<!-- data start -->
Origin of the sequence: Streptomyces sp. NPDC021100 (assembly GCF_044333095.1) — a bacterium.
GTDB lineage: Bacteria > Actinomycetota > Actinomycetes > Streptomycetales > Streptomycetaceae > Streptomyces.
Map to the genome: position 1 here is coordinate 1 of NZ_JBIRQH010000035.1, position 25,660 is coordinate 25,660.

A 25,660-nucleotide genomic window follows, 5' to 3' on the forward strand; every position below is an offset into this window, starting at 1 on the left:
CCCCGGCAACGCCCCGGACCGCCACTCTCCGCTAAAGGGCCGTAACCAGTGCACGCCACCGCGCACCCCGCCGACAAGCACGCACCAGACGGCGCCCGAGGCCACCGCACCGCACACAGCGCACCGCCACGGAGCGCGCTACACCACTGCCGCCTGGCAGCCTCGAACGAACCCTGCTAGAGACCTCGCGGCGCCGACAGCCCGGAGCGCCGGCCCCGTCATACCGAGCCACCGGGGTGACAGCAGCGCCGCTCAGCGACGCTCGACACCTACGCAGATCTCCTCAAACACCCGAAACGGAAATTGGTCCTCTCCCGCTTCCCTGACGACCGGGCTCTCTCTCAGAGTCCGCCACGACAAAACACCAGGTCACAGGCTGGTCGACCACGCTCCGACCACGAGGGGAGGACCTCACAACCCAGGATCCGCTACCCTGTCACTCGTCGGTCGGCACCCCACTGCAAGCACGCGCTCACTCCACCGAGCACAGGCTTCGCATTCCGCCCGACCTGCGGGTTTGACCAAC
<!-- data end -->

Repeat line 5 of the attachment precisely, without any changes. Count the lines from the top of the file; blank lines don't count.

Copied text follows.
CCCCGGCAACGCCCCGGACCGCCACTCTCCGCTAAAGGGCCGTAACCAGTGCACGCCACCGCGCACCCCGCCGACAAGCACGCACCAGACGGCGCCCGAGGCCACCGCACCGCACACAGCGCACCGCCACGGAGCGCGCTACACCACTGCCGCCTGGCAGCCTCGAACGAACCCTGCTAGAGACCTCGCGGCGCCGACAGCCCGGAGCGCCGGCCCCGTCATACCGAGCCACCGGGGTGACAGCAGCGCCGCTCAGCGACGCTCGACACCTACGCAGATCTCCTCAAACACCCGAAACGGAAATTGGTCCTCTCCCGCTTCCCTGACGACCGGGCTCTCTCTCAGAGTCCGCCACGACAAAACACCAGGTCACAGGCTGGTCGACCACGCTCCGACCACGAGGGGAGGACCTCACAACCCAGGATCCGCTACCCTGTCACTCGTCGGTCGGCACCCCACTGCAAGCACGCGCTCACTCCACCGAGCACAGGCTTCGCATTCCGCCCGACCTGCGGGTTTGACCAAC